Literature cited:

Birdlife International. 2000. Threatened Birds of the World. Barcelona & Cambridge, U.K., Lynx Edicions & Birdlife International.

Dickinson, E.C., ed. 2003. The Howard & Moore Complete Checklist of the Birds of the World. 3d ed. Princeton Univ. Press, Princeton, N.J.

Fitzpatrick, J.W., and D.E. Willard. 1990. Cercomacra manu, a new species of antbird from southwestern Amazonia. Auk 107: 239–245.

Greeney, H.F., and P. F. D. Boesman. 2021. Rusty-winged Antwren (Herpsilochmus frater), version 0.6, in Birds of the World (P.G. Rodewald and B.K. Keeney, eds.). Cornell Lab of Ornithology, Ithaca, N.Y.

Hackett, S.J., and Rosenberg, K.V. 1990. Comparison of phenotypic and genetic differentiation in South American antwrens (Formicariidae). Auk. 107: 473–489.

Johansson, U.S., T.J. Parsons, M. Irestedt, and P.G.P. Ericson. 2001. Clades within "higher land birds," evaluated by nuclear DNA sequences. J. Zool. Syst. Evol. Research 39: 37–51.

Meyer de Schauensee, R. 1970. A Guide to the Birds of South America. Livingston Publ., Wynnewood, PA.

Pierpont, N., and J.W. Fitzpatrick. 1983. Specific status and behavior of Cymbilaimus sanctaemariae, the Bamboo Antshrike, from southwestern Amazonia. Auk 100: 645–652.

Remsen, J.V., Jr., and T.A. Parker. 1984. Arboreal dead-leaf-searching birds of the Neotropics. Condor 86: 36–41.

Ridgely, R.S., and G. Tudor. 1994. The Birds of South America. Vol. 2: The Suboscine Passerines. Univ of Texas, Austin.

Rosenberg, K.V. 1993. Diet selection in Amazonian antwrens: consequences of substrate specialization. Auk 110: 361–375.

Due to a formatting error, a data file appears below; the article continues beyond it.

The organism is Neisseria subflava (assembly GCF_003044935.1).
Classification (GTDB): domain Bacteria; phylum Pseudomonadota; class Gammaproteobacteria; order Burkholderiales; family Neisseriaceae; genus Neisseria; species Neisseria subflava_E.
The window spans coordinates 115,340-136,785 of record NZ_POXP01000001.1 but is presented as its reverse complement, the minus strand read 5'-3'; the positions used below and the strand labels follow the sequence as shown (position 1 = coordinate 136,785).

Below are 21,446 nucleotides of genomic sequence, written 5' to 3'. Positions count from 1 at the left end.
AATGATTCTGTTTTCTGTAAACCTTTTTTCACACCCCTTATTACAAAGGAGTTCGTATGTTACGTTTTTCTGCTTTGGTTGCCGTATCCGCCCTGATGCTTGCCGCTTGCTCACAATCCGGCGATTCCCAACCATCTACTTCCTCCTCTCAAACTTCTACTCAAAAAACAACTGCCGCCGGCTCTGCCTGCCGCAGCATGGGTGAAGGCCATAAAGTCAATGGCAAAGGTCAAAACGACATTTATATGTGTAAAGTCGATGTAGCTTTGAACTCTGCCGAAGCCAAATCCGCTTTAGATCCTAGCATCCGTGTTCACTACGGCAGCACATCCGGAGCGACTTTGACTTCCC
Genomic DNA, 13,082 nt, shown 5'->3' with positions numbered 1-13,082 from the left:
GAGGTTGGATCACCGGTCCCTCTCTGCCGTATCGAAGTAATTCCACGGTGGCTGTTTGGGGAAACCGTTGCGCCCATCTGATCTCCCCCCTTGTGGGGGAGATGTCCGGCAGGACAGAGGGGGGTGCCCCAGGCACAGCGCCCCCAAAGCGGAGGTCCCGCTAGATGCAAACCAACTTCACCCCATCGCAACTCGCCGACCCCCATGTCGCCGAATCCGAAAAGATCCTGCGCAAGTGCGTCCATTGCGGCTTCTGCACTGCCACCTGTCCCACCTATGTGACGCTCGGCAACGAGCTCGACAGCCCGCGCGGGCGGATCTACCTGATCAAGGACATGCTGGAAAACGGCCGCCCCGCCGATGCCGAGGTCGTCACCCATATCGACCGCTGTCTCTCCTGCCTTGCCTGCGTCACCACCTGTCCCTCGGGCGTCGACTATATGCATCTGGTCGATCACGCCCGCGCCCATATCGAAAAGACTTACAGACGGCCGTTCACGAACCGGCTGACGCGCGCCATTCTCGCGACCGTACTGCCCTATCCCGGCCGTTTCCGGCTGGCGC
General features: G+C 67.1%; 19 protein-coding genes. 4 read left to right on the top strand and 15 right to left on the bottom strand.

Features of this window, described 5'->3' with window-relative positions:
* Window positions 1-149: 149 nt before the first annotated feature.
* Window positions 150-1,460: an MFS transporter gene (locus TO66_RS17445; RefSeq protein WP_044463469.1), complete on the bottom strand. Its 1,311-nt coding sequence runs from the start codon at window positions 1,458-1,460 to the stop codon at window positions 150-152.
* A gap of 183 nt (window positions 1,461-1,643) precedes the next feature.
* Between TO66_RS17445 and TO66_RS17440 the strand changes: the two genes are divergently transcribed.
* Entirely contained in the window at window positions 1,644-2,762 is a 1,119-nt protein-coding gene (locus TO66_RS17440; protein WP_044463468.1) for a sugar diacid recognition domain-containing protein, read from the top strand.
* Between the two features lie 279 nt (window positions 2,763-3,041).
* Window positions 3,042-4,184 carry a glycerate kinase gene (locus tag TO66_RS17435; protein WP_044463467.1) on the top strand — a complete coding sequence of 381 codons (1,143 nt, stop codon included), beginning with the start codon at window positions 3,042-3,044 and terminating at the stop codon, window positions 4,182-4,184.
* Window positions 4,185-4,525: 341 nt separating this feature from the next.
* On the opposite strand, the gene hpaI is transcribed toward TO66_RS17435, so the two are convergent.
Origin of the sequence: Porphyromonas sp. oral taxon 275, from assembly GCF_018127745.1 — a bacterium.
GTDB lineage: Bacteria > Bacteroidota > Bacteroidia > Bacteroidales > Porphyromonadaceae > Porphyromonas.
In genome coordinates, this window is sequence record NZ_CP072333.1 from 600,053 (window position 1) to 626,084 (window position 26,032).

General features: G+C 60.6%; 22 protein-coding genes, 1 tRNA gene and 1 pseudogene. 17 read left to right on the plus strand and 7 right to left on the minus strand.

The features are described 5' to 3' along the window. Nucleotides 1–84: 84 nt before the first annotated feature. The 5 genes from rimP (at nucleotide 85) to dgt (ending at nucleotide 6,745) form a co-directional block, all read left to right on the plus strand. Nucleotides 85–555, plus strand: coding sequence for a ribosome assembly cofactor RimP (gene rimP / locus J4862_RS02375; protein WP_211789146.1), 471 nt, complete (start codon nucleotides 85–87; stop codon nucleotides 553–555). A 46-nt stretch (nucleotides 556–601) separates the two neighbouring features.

Rosenberg, K.V. 1997. Ecology of dead-leaf foraging specialists and their contribution to Amazonia bird diversity, pp. 673–700 in Studies in Neotropical Ornithology Honoring Ted Parker (Remsen, J.V., Jr., ed). Ornithol. Monograph 48. A.O.U., Washington, D.C.

Sibley, C. G., and B. L. Monroe, Jr. 1990. Distribution and Taxonomy of Birds of the World. Yale Univ. Press, New Haven, CT.

South American Checklist Committee. 2004. On-line; Remsen et al,, eds. A subcommittee of the American Ornithologists' Union.

Wetmore, A. 1972. The Birds of the Republic of Panamá. Vol. 3: Passeriformes: Dendrocolaptidae (Woodcreepers) to Oxyruncidae (Sharpbills). Smithsonian Misc. Coll. 150 (3). Smithsonian Instit., Washington, D.C.

Willis, E.O. 1972. The Behavior of Spotted Antbirds. Ornith. Monographs 10. Amer. Ornith. Union, Washington, D.C.

Willis, E.O., and Y. Oniki. 1978. Birds and army ants. Ann. Rev. Ecolo. Syst. 9: 243–263.

Willis, E.O., and Y. Oniki. 1981. Notes of the Slender Antbird. Wilson Bull. 93: 103–107.

Zimmer, K.J., and M.L. Isler.. 2003. Family Thamnophilidae (Antbirds), pp. 448–681 in Handbook of the Birds of the World (del Hoyo, J., A. Elliott & D.A. Christie, eds). Vol. 8. Lynx Edicions, Barcelona, Spain.




  page created 16-23 Dec 2004, revised 4-13 Apr 2022  
all text & photos © Don Roberson, except as otherwise indicated; all rights reserved